Twice yearly we visit our incredible shoe factory, located two hours outside of Shenzen in China. It’s always a whirlwind visit where we source fabrics for new collections, manage the production of our latest range, and nurture our unique relationship with factory owner Paul and his small team of incredible talents.
We’d like to invite you on our most recent trip, where we QC'd our high summer collection and began development work on Winter 2016. Step behind the scenes with us and discover how each pair of Radical Yes shoes are imagined and made.
Words - As told by Radical Yes Brand Director Kerryn Moscicki to Yes! Journal Features Editor, Hayley McKee
Welcome to Shenzen
Shenzhen is a modern city because of its close proximity to Hong Kong. Our maker is located around two hours outside of Shenzhen and it becomes progressively more rural as you travel further out.
Our maker and his family have been in the footwear business for over 40 years. His dad first began in the industry and Paul followed in his footsteps. Paul wanted to make his own mark, so he set up his business to specialise in fashion shoes, still leaning heavily on his Dad’s experience and networks.
We have an extraordinarily unique relationship with Paul. He is perhaps the most positive man in China and has an unfailing belief in Radical Yes. Over the years he’s become more like a business mentor, helping us overcome many of the usual challenges that small creative businesses face. Speaking honestly, Radical Yes would not exist if it weren’t for his support.
We also have a great friendship with our pattern maker master who doesn’t speak a word of English, yet understands every nuance and detail of how we want things fixed or changed.
Since our first collaboration, I would have visited our maker more than fifteen times. Because we visit the factory ourselves we are in the unique position of being able to witness the facilities and ethical working conditions firsthand. Paul is a supplier to a number of top-end UK brands, so his factory is also reviewed and audited annually by the BSCI (Business Social Compliance Initiative). We’re proud to utilise his incredible skills and commitment to ethical manufacturing.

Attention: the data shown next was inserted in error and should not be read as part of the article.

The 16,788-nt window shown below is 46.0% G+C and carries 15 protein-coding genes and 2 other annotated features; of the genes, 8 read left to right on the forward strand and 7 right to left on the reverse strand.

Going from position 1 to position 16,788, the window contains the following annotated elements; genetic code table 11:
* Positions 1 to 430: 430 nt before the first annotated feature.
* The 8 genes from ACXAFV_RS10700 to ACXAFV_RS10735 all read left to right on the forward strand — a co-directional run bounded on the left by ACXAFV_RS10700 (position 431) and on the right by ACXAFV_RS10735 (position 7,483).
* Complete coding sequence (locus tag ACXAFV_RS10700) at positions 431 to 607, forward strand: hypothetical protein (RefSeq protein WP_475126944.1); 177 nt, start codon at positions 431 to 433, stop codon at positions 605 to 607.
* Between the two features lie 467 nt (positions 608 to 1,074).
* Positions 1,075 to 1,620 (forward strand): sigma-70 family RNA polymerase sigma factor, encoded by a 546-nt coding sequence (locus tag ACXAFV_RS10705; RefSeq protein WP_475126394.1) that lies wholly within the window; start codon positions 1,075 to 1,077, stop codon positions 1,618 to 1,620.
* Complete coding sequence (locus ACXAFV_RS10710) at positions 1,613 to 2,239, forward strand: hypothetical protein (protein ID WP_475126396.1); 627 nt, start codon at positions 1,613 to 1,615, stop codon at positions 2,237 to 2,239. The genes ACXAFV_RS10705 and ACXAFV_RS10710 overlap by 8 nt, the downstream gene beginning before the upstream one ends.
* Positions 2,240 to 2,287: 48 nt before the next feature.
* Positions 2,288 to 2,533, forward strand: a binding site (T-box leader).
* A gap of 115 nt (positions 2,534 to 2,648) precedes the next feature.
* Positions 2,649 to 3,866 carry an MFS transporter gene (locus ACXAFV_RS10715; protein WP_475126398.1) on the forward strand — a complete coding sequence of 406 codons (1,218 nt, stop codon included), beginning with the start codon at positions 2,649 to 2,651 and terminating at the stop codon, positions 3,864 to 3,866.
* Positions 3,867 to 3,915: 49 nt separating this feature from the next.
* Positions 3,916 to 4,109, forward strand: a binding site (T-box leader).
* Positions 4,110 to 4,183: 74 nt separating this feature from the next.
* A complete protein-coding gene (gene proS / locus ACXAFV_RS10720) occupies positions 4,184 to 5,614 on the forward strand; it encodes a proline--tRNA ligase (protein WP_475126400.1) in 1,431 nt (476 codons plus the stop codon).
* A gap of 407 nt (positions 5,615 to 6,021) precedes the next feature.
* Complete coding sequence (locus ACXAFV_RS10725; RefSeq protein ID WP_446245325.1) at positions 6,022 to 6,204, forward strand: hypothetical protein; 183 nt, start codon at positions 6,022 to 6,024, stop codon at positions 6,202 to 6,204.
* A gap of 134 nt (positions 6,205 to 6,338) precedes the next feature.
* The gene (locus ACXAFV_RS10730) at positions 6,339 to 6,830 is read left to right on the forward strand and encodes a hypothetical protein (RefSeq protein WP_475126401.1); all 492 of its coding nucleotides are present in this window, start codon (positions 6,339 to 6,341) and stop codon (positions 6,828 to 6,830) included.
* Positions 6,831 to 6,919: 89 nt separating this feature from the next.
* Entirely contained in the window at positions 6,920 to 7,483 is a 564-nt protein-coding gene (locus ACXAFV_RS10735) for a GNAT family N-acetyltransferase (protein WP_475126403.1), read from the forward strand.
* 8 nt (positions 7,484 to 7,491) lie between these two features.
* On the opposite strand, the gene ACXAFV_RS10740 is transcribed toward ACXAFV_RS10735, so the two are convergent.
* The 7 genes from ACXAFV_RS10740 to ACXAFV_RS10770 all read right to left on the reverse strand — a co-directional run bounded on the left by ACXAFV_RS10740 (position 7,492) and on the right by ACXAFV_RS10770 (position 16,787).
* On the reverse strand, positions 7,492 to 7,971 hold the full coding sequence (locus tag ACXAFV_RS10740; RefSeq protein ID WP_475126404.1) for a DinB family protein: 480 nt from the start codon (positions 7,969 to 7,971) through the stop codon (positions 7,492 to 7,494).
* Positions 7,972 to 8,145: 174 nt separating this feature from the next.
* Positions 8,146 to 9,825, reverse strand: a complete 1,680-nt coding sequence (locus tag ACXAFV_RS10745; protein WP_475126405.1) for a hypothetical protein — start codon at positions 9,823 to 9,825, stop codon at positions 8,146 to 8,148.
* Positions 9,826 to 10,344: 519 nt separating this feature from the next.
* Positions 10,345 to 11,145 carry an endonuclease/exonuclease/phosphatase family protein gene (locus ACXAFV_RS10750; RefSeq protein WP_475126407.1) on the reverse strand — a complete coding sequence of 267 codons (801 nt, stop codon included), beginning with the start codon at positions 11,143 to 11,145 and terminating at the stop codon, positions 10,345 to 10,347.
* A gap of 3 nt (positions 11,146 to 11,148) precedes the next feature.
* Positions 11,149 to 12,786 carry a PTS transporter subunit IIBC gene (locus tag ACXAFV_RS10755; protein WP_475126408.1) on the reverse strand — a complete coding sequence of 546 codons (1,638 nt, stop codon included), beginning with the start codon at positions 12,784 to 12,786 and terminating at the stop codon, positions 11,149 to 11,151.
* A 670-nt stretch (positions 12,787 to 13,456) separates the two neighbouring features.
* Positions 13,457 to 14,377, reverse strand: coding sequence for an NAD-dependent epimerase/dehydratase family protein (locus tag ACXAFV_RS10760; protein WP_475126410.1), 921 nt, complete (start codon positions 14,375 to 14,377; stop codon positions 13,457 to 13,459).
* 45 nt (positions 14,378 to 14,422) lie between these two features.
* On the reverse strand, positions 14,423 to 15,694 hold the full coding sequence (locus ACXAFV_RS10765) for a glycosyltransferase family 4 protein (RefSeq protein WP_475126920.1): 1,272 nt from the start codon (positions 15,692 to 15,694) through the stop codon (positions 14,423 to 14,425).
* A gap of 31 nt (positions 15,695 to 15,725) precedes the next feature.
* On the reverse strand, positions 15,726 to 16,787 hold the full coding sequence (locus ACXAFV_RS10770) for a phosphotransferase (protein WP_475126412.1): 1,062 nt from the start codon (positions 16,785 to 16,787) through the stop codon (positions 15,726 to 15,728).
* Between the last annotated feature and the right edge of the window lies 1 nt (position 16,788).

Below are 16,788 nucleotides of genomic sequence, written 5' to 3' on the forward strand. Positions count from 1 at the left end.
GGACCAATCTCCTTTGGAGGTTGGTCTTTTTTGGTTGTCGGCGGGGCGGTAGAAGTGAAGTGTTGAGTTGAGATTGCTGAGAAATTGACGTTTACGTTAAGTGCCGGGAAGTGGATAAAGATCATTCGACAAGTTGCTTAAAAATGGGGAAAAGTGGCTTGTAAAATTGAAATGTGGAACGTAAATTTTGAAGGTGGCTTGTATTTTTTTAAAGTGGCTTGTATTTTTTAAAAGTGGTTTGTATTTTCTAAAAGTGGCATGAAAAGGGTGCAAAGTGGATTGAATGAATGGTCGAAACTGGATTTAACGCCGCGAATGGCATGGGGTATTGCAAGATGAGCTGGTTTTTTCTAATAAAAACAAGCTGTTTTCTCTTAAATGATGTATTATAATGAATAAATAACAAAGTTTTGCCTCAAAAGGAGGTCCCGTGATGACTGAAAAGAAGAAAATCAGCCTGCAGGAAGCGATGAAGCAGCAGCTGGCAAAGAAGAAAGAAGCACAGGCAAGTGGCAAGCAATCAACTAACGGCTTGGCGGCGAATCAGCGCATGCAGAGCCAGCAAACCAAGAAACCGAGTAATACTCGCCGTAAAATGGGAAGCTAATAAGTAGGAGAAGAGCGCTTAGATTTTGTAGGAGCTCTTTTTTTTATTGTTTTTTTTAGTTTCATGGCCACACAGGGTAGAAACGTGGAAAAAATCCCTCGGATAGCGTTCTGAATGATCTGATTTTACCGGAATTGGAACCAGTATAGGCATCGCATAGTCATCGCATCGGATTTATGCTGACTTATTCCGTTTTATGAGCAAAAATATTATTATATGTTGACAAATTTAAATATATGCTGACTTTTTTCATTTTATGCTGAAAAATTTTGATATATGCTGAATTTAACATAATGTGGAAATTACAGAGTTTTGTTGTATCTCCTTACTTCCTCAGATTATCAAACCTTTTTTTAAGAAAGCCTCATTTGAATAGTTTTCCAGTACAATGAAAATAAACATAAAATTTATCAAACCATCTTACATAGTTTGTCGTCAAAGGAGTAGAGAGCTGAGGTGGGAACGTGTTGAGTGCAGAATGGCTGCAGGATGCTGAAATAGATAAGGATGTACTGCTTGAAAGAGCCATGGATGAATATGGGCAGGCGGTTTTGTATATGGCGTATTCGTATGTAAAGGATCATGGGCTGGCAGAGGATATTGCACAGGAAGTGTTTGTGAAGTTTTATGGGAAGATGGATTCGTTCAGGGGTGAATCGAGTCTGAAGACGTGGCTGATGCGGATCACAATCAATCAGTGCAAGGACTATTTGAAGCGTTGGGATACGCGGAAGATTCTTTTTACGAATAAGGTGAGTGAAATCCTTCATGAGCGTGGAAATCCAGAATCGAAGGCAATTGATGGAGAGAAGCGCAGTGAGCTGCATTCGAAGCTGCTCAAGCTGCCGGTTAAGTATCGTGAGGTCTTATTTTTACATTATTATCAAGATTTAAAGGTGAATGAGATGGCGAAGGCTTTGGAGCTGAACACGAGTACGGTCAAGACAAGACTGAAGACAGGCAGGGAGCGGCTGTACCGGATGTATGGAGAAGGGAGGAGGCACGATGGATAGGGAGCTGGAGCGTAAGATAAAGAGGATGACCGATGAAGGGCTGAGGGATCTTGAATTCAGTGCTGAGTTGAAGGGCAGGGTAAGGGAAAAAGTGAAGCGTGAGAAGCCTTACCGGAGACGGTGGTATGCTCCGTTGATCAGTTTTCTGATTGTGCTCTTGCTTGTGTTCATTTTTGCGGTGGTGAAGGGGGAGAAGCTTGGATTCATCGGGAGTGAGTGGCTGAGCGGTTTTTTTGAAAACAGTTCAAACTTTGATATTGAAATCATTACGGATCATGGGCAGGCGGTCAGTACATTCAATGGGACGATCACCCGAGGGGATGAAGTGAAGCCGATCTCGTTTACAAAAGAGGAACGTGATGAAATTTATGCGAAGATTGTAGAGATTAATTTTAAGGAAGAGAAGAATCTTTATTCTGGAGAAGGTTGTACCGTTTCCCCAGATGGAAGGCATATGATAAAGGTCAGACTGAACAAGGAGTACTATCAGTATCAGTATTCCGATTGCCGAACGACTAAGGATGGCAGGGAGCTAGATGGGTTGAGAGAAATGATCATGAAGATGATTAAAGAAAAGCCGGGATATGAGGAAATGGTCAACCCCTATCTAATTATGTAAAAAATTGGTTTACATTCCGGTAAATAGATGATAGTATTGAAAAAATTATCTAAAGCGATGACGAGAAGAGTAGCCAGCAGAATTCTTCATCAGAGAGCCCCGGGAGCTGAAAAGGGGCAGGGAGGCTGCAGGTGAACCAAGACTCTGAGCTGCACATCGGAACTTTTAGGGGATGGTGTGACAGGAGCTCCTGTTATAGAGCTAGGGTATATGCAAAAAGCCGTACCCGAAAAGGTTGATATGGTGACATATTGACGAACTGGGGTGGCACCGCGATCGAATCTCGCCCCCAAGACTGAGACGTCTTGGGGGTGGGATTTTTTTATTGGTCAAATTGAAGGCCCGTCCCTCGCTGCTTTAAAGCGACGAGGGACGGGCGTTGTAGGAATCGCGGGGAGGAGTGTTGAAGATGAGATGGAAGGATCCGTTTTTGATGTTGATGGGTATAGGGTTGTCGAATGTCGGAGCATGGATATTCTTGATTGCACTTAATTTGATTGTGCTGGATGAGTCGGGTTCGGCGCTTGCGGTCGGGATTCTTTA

I visit the shoe making facilities at least twice a year, and our visits are normally fairly short, around five days long. We start the trip with a day at the factory doing quality control checks and inspecting production.
Even though I’ve been developing shoes for a long time, I still learn something new in terms of the technical aspect of how things are done. Our pattern makers and technicians are very clever people and I always look forward to working with them.
On the very first day we also take a long break for lunch, to catch up with our maker and his family who have become more like personal friends to me. Beef noodle soup with a side of fried broccoli and bok choy, is my go-to lunch and dinner.
Day two we make the journey up to Guangzhou, about 2 hours north of Shenzhen, to select materials at the markets. This is always a massive day but definitely the most inspiring, because it’s where we go to build new palettes for our ranges.
The Guangzhou market is a visual overload – you’ll see men carrying 30 rolls of fabric precariously balanced on each shoulder, and loads of people rushing everywhere with material swatches in their hands.
There are walls and walls and walls of fabrics and leathers. It’s very overwhelming but always fun. After a day in Guangzhou you always need a bit of quiet time and a Sing Tao (Chinese beer) to decompress.
After the market visits, the rest of the week will be spent back in the factory working on new development and reviewing prototype sampling.
I keep my energy levels up thanks to adrenalin, sugar and Starbucks! I also practice Yoga every morning.
Being in China there is also a great massage place in the hotel where we stay, so we’ll often go and get a foot rub and drink green tea, before hitting bed for a much needed sleep.
Being totally immersed in the business and being able to think about new products is always super inspiring. I struggle to develop product from our studio in Brunswick because there’s so much other work that needs to be done on the business! When I’m in Shenzen with the technicians and the material markets at my fingertips, I feel much more in flow with the creative process.